Goldman Sachs says it has received several demands from shareholders that it investigate its compensation practices and recoup alleged overcompensation of its executives.
Goldman, whose stock rose 119% last year while the broader S&P rose 29%, said today in its annual report filed that its board has rejected those demands.
Goldman seems to be on strong grounds here. While the total compensation at Goldman was an eye popping $16.2 billion in salaries, benefits, and bonuses, that amounts to just 36% of the firm’s revenues. That’s the lowest share of revenues going to employees since the firm went public, and far lower than its Wall Street rivals. Morgan Stanley, for example, paid 64% of its revenues to employees.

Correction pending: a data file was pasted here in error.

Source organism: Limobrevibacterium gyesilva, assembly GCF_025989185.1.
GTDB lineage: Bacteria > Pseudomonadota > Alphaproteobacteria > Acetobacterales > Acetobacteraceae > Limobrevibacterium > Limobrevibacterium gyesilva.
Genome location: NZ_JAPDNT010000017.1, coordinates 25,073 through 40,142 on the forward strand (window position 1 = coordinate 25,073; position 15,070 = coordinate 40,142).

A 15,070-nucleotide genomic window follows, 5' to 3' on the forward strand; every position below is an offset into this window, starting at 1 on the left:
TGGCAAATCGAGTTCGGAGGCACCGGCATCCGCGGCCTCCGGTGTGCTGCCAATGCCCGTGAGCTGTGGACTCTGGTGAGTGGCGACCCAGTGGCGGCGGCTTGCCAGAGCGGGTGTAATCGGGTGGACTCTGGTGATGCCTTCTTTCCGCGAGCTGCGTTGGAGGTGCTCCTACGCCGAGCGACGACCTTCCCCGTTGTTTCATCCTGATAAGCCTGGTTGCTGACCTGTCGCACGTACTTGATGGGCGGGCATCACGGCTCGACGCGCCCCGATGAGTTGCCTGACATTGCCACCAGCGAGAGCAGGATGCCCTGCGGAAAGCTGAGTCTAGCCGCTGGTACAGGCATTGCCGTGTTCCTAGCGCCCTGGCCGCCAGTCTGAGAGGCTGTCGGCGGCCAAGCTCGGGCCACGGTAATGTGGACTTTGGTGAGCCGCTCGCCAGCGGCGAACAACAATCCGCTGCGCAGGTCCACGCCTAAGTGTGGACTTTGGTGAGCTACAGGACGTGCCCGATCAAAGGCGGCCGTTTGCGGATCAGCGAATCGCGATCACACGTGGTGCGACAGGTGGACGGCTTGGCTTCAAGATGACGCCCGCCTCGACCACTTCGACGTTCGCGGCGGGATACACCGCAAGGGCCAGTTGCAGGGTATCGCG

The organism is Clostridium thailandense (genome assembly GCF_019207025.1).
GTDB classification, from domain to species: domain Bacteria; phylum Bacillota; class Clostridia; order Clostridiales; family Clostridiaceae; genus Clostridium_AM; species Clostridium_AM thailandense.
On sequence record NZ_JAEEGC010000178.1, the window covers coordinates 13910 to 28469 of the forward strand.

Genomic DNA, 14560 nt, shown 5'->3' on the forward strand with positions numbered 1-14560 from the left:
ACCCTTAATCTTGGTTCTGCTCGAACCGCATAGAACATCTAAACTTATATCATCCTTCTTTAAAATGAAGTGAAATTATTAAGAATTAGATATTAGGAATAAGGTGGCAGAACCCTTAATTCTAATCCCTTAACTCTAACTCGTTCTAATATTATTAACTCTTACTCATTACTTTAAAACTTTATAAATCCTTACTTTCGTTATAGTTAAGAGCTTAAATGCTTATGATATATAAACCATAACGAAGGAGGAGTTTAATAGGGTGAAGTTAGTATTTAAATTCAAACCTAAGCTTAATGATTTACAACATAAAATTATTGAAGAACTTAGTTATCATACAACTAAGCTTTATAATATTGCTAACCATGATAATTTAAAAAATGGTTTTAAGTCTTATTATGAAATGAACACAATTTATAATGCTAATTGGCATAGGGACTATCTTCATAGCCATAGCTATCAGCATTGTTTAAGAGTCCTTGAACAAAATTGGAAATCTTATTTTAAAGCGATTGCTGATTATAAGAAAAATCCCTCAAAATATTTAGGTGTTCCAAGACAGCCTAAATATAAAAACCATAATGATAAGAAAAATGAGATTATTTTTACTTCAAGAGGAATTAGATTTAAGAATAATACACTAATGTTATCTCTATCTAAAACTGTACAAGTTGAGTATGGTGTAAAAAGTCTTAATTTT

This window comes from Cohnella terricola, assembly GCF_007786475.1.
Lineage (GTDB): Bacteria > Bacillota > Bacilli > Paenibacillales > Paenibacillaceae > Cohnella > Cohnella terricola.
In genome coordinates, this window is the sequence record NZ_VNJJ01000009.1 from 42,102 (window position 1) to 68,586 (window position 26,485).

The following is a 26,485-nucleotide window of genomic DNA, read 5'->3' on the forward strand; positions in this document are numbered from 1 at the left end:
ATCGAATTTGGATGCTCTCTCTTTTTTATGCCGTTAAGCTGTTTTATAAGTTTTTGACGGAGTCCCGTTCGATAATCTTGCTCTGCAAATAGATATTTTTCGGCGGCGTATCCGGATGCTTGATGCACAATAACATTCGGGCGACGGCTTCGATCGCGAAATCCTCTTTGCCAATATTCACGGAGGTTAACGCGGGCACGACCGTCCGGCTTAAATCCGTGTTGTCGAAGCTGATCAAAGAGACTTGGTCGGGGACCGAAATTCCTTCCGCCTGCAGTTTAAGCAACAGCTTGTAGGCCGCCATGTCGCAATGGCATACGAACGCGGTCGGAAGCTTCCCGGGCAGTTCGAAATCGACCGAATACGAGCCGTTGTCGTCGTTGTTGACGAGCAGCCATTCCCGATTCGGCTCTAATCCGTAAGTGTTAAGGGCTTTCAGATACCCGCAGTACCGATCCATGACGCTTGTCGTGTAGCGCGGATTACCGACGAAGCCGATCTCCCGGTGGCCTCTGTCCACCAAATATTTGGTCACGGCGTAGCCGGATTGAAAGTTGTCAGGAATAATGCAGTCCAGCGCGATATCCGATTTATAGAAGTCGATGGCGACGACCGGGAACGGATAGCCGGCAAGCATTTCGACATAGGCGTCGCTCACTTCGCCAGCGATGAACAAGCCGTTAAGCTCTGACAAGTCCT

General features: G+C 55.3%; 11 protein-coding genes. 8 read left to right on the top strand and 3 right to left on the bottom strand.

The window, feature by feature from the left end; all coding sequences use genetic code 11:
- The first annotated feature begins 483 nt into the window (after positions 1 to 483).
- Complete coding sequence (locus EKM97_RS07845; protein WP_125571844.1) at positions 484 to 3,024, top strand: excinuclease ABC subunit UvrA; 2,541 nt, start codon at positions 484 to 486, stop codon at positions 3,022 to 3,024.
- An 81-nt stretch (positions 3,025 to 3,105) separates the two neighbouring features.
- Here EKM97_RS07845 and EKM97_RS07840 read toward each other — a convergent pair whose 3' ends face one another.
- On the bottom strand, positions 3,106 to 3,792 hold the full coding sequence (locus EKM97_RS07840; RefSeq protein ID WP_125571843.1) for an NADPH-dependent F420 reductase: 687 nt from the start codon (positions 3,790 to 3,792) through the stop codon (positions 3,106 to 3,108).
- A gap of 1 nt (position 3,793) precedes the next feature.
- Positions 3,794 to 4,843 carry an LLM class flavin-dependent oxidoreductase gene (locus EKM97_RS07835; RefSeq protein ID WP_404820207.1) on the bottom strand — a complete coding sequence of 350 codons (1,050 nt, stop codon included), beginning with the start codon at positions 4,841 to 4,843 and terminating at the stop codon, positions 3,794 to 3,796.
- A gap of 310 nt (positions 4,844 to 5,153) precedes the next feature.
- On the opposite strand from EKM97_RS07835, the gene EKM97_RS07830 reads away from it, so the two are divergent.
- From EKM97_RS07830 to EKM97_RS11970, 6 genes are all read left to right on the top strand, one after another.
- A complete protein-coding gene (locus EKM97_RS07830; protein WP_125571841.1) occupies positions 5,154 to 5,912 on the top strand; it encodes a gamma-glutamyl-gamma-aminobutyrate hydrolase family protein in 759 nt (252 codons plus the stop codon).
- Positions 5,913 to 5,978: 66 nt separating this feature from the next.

Goldman said it has also received requests from several government agencies for information about how it sets compensation. It said it is cooperating with those requests.
But that internal probe? Flatly rejected.
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